By: Ron Henrie / Photos by: Luis Ruibal – MG Tires
When I was first asked to represent the Brian Stewart Racing Karting Championship Series (BSRKC) at the Granja Viana 500 in Brazil, the only thing I heard was: “About the Granja 500 in Brazil, do you want to go?” What the rest of the conversation sounded like was this, http://www.youtube.com/watch?v=ss2hULhXf04 (but without the music in the background of course).
I had travelled to Sutton that day just to race for fun with the Simcoe Kart Club. My focus was to race, but after that question, my concentration naturally shifted. Afterwards, I went back to my hotel room, and sent a few texts to my friends.
The next night, after talking about this opportunity all day, some bits of the conversation started to come back. The most important one was: “You have to be able to do 1 hour and 30 minutes straight…”. Then it hit me. Man! I better get in shape! I made arrangements to practice at Le Circuit Quyon (http://lecircuitquyon.wordpress.com/) situated in the Ottawa-Gatineau area. The track is owned by Paul Lalonde.
When I couldn’t practice at the track, I put mountain hiking on the menu, and then played up to 3 hockey games a week. I really wanted to have the physical endurance to do this as I didn’t want to disappoint my teammates, the crew of Sabià Racing, BSRKC, NCKC, nor Canada, as I’d be the only Canadian racer there.
When I was a kid, I used to watch Gilles Villeneuve and I wanted to be a professional race car driver. Well today, at 45, I feel like a kid again. My dream of driving an F1 is not going to happen but racing against some F1 drivers feels the same to me. That’s right! F1 drivers, past and present. Barrichello, Massa, Montoya, Piquet Jr, Rosset, Di Grassi, Zanardi, Pizzonia, Zonta, Mauricio, Burti and then Indy/Izod greats like Castroneves, De Ferran, Fittipaldi, Andretti, Junquiera, Kanaan, Franchitti, Viso and Meira are all drivers that participate or have participated in this race. Imagine that, I’d be rubbing wheels with some of these great drivers. I really wished that my friend and tuner for 10 years Kelly (Michaud of KDM Racing) could have been there to share this experience with me.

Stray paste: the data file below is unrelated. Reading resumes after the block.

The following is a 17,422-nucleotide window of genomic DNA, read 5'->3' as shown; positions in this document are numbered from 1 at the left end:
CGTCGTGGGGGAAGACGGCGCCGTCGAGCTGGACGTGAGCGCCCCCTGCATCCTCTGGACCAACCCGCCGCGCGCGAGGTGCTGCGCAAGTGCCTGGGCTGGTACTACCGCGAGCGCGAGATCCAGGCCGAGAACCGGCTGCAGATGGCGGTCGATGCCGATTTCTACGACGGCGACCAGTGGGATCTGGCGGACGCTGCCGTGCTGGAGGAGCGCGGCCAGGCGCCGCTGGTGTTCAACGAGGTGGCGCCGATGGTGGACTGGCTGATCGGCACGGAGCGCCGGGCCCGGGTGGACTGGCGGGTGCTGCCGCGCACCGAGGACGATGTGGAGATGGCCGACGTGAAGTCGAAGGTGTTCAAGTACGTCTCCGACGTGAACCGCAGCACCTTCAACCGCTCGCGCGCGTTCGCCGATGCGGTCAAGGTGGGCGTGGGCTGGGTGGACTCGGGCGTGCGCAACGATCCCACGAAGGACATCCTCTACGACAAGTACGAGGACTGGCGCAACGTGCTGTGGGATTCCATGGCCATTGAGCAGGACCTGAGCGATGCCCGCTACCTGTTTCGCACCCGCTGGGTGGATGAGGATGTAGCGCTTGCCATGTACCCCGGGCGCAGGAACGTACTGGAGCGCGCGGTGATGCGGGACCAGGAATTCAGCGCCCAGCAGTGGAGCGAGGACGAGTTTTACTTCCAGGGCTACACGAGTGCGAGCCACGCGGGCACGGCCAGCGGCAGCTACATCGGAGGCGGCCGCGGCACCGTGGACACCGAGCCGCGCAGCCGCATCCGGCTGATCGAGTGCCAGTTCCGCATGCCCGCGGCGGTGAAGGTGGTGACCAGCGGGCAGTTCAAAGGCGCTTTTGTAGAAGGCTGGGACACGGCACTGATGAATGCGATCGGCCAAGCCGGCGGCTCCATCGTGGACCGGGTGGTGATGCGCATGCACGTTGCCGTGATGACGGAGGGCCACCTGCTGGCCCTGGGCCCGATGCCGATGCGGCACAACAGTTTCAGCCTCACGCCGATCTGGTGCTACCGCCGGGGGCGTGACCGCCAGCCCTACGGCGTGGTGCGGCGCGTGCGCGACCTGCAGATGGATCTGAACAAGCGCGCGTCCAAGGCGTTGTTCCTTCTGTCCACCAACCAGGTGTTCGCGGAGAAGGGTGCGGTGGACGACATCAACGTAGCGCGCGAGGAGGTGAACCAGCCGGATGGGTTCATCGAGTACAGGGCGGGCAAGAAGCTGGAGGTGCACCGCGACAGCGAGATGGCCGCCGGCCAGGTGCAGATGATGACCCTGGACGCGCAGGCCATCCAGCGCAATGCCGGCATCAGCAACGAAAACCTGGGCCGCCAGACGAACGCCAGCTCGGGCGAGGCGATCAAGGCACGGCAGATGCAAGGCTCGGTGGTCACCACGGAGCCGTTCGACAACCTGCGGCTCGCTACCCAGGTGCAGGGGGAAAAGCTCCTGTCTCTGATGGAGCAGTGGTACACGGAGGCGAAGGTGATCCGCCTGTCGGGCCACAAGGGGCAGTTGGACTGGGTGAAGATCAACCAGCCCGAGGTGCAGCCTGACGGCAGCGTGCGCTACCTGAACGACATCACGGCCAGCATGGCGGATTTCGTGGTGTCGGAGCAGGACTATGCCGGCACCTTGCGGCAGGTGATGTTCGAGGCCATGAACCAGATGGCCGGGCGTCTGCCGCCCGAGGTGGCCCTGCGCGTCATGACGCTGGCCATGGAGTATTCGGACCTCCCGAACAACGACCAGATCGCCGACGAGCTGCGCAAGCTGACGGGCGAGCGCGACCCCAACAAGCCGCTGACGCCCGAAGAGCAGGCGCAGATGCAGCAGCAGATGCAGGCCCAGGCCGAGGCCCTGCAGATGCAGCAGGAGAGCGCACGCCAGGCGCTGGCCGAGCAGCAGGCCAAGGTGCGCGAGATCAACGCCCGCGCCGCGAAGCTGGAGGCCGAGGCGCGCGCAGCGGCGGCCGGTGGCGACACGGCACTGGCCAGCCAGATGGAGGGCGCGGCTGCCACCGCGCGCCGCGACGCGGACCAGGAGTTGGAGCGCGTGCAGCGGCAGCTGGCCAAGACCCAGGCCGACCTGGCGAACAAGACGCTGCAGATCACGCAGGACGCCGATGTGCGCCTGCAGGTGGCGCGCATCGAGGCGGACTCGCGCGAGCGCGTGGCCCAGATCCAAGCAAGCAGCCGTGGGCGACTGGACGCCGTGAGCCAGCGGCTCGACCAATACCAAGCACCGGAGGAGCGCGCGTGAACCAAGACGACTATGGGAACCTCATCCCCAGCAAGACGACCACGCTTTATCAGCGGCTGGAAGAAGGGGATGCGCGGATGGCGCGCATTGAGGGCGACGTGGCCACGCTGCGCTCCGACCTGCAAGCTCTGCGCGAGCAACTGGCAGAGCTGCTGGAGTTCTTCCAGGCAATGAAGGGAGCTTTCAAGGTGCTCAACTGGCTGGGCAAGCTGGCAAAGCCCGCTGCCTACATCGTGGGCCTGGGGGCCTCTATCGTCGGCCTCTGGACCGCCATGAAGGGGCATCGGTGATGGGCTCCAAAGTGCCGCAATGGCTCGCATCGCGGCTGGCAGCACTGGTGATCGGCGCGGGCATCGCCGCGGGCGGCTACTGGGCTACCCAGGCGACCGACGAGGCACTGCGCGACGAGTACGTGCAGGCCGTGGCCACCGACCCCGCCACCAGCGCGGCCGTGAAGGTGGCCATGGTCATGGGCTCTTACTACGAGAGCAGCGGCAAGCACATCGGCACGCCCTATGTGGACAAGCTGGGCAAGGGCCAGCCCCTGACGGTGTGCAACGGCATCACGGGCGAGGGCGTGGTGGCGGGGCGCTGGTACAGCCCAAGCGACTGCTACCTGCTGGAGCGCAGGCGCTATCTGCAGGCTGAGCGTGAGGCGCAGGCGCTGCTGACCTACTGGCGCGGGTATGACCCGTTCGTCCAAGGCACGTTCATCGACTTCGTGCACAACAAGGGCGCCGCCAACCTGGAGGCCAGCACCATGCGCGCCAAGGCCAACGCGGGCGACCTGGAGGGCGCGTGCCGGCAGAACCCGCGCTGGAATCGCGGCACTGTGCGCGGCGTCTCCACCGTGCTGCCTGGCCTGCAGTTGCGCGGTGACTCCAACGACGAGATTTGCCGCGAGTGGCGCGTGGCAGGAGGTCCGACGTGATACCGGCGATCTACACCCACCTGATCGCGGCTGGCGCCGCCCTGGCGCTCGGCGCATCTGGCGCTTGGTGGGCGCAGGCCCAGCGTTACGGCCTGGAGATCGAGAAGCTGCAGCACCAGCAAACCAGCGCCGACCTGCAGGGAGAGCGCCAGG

When I arrived in São Paulo, I met my four teammates; Billy “The Kid” Musgrave and Ryon Beachner, both 21 and from California, and George Moss, 55 from Long Island NY. Luis Ruibal (MG Tires) brought Rubens Barrichello with him. I remembered George as I raced against him in the 2012 FWT Rotax Max Challenge in Ocala. When I mentioned this to him, he took out his lap top and showed me the video of our race, with me ahead of him, and we both laughed.
We all hopped on the same flight to Navegantes. Once we got there, a small bus was waiting for us. There was a little discussion between the bus driver, Wagner Rossi (Luis’ partner who got sick during our trip and missed all the action at the track but was there to support us at the hotel everyday), and Luis. They decided we should go straight to the track to see what was going on. Once there (around 3 pm), Luis and Sabià, of Sabià Racing, one of the top kart shops in Brazil, discussed strategy. That’s where we met Rodrigo, our crew chief.